To be fair, Kondrashin and Rozhdestvensky aren’t at their most cohesive in this movement, and at least Wigglesworth makes it all hang together tolerably well. To my mind, Järvi strikes the best balance between structure and content here, the two Russians less successful in this regard. Make no mistake, though, Wigglesworth has clearly thought this through, and even if one equivocates about the end result there’s no denying the cool logic and clarity of his conception.
 
The same applies to the Mahlerian central movement, Moderato con moto, which Kondrashin and Järvi shape most convincingly. True, there is plenty of point and elegance to the Dutch band’s playing, but the music’s more fanciful elements are underplayed. That said, the BIS recording is amazingly lucid at this point, picking up every nuance and colour. Indeed, both the CD and SACD layers sound first-rate.
 
Not surprisingly, the gentle figure that ushers in the final movement sounds as atmospheric as one could hope for. The first big peroration comes off exceptionally well – wonderfully crisp and articulate – and even if Kondrashin and Järvi are less tidy they are more extrovert at this point. Curiously, Kondrashin’s reading seems quite swift, whereas Wigglesworth’s scrupulous attention to detail is inclined to make his version feel lengthier than it actually is. For the record, comparative timings of all four recordings are pretty much the same, which just goes to show how misleading such comparisons can be.
 
Wigglesworth’s focus and discipline certainly pay off in the climaxes of the final movement, but again it’s Järvi who conveys the unruly elements of this music most tellingly. For sheer beauty of sound, though, Wigglesworth wins hands down; the ghostlier interludes are just superb, the harps magical. Particularly delightful are those Wunderhorn-like tunes, which make me long to hear Wigglesworth in Mahler. And if you think he can’t be visceral just sample the big tune that thunders in at 19:54. Indeed, this performance is a slow burner, the flame growing ever higher until the final conflagration. As for that spooky finale, it’s seldom seemed so equivocal, the celesta sounding especially eerie over the barely audible beat of the timps.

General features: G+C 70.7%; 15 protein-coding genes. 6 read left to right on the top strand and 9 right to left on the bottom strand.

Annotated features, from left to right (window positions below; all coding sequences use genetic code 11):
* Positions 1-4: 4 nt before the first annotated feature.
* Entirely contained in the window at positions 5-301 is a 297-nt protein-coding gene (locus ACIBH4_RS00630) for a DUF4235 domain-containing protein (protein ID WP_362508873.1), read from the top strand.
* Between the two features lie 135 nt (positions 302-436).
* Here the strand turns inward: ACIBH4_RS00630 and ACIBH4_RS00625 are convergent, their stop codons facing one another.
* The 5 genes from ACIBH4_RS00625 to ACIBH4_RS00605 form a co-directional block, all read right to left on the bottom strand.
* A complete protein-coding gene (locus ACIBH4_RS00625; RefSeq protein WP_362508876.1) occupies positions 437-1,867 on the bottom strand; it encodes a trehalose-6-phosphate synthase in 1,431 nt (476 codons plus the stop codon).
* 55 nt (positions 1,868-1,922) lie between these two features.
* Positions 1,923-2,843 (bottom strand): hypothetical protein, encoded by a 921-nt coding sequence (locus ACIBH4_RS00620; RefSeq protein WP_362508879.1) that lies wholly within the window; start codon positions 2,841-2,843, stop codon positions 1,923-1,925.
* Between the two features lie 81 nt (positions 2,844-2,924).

I started this review with some misgivings but I have to end it by saying this is a very persuasive performance of a notoriously difficult symphony. True, it’s not as wild and dishevelled as some, nor is it as propulsive, but it’s no less arresting for that. Wigglesworth doesn’t displace Järvi as my preferred recording of this work, but it has made me want to revisit – and re-appraise – his version of the Thirteenth. Kondrashin remains very special, not least because of his direct link to the composer, but perhaps the time has come to re-evaluate these symphonies. Not only the way they are played, but also the way we listen to them. If that’s the case, then Wigglesworth’s Shostakovich could be the new benchmark for these works.
 
Dan Morgan